Not only is this a failure of “informed consent”, and a case of battery, as the V.A. is a federal institution, it is a violation of my civil rights. Dr. Kwong had a duty to inform me that she would not be performing the surgery. The consent forms (signed in advance, though I now suspect they have other forms they have you sign after you are drugged) make it sound like the “resident” getting the consent is doing just that and no more, and that the “supervising” is the surgeon (supervising the resident and consent) who does not have time to fill out all this paperwork. In my case, a woman was the resident who attained the consent, Michelle Ellis. Michelle is the resident I thought would be assisting Dr. Kwong and helping with post surgical care. I did read the forms (presented as consent on the 16th two days before surgery), and the consent form being a bit obscure asked questions. (It would take an attorney for a patient to know they were signing a consent for anyone to do the surgery and for multiple unnecessary intimate exams, and then they would argue over what such general language really means.) I asked Michelle Ellis, and again I was told Dr. Kwong was doing the surgery. This misrepresentation violates the patient’s right to rely without reservation on the belief that her doctor will act only to protect her body, dignity, and safety, and not expose her to unnecessary risks without her knowledge and consent. If Michelle is present in O.R. she is there as a unidentified student. As students are not listed in the records to which I have access, I have no idea how many male students, staff, may have been in attendance during these procedures. I only know there were men present and participating, some are listed in the medical records I was provided and some are not.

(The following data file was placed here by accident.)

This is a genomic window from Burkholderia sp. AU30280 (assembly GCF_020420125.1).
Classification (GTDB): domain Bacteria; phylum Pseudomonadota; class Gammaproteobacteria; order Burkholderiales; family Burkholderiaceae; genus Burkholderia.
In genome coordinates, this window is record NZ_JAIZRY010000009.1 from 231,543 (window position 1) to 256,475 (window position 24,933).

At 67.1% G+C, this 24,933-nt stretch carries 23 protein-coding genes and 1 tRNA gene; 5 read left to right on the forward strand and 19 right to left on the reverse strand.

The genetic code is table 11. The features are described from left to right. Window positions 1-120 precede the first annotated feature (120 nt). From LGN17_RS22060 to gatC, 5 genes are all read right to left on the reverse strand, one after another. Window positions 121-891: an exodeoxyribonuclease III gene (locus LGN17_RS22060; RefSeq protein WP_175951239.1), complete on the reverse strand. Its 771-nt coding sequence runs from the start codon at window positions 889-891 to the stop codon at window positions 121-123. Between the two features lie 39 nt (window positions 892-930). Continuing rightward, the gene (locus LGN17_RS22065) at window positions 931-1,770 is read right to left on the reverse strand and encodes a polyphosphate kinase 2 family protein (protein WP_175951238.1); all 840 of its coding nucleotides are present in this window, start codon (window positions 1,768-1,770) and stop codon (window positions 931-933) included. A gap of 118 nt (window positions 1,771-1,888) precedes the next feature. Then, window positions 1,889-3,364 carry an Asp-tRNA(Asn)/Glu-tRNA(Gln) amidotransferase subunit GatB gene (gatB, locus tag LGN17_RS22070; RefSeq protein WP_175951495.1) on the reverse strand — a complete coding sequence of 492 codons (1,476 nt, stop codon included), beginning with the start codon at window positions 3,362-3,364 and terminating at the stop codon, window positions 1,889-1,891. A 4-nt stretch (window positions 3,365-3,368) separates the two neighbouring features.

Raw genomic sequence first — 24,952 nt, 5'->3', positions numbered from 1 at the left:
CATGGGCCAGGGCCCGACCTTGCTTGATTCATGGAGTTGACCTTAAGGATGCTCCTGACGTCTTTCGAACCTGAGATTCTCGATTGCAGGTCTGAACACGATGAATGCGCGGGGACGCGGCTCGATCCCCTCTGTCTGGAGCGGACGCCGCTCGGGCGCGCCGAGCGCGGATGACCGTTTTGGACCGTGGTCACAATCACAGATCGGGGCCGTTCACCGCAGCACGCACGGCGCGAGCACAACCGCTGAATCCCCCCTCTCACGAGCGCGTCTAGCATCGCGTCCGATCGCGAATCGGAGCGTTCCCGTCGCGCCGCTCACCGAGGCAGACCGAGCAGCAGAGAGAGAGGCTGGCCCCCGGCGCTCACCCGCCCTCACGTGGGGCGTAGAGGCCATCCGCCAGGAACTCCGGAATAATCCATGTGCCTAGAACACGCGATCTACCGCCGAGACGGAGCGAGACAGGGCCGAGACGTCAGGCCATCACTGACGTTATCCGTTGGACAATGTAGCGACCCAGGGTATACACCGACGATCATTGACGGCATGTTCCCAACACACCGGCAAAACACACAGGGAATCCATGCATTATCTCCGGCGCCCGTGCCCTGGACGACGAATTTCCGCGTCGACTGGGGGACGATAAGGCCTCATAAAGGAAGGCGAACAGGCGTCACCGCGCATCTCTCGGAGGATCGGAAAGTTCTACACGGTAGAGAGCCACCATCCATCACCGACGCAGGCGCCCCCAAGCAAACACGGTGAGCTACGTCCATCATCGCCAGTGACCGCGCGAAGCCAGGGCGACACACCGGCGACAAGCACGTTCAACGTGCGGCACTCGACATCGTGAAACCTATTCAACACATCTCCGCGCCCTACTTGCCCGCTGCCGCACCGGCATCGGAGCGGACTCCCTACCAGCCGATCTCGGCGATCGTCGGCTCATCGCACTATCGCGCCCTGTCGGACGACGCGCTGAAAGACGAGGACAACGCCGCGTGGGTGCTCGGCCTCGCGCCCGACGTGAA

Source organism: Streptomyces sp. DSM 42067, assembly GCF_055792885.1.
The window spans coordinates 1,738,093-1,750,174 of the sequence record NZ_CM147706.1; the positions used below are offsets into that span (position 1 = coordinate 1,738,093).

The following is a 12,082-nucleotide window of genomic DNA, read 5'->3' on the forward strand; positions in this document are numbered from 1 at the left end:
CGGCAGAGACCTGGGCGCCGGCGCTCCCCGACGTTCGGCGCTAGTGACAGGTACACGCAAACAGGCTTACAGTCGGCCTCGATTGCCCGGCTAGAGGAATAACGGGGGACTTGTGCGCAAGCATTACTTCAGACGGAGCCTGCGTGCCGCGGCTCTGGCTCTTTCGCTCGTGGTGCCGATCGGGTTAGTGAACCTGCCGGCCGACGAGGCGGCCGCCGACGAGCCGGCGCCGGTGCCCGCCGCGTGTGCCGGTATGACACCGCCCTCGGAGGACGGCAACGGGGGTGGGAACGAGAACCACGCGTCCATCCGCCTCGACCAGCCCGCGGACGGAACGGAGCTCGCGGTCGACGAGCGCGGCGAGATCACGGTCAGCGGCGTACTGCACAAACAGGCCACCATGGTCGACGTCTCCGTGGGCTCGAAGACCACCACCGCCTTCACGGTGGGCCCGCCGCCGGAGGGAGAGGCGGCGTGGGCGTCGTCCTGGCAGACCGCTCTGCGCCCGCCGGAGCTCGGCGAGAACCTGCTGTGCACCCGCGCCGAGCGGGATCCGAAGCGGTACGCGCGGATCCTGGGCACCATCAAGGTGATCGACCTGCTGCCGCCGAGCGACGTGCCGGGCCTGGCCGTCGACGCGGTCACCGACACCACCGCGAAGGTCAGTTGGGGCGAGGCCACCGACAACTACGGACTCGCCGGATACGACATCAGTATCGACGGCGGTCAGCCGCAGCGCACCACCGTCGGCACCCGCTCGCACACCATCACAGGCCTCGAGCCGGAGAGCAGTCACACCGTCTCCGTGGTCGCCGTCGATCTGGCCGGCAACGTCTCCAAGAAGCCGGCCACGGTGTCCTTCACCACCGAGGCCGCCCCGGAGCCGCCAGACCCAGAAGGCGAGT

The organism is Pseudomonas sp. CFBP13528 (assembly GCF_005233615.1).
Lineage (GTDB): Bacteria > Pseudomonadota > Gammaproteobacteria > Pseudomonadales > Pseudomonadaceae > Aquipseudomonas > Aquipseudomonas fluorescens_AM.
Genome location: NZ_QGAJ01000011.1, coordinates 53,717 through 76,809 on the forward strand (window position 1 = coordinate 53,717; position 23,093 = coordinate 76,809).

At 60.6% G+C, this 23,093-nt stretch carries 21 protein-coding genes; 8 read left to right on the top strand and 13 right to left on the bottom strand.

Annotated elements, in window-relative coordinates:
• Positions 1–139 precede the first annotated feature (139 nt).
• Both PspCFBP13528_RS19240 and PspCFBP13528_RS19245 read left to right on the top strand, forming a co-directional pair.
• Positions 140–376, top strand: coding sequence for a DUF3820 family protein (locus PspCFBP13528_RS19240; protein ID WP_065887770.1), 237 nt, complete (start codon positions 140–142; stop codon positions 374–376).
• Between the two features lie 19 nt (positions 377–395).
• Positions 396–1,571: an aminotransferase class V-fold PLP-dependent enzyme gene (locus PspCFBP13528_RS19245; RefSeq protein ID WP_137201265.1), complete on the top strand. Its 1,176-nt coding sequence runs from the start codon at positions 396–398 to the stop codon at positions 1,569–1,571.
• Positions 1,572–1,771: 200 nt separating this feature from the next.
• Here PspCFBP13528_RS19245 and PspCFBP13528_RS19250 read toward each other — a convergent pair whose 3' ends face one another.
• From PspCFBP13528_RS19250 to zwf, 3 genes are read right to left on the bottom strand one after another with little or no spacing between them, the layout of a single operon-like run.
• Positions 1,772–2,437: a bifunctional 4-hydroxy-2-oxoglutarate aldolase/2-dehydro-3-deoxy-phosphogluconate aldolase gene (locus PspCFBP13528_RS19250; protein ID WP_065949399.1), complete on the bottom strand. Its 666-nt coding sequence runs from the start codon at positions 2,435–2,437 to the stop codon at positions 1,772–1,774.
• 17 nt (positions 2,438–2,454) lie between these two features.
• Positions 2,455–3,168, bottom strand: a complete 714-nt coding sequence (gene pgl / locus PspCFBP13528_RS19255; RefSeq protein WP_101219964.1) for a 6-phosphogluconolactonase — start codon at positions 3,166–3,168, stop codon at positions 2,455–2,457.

Given the prevalence of this practice of not telling patients that the surgeon they think will be operating is only supervising (which may or may not mean they are in attendance), of failing to introduce patients to residents, students, or trainees, who will be performing exams and/or procedures, given what I have learned about teaching hospital practices in general, and OHSU/PDX practices in particular, given an infection in my pelvis after the first surgery, and the trauma and infection in my rectum after the colonoscopy, there is reason to suspect that teams of students, were not only observing but performing unauthorized exams such as breast, pelvic, and rectal exams while I was under anesthesia. This sort of bait and switch and mass participation, unrestrained by informed consent and empowered patient control, has not served my medical or psychological health. I have suffered unnecessary pain, physical and psychological trauma, and multiple infections. Furthermore, it places women at greater risk of sexual misconduct while under anesthesia by establishing a culture in which women’s autonomy is meaningless, in which women are not self determining subjects, but objects to be subjected to the will and interests of others, all while women are the most vulnerable, completely incapable of defending themselves.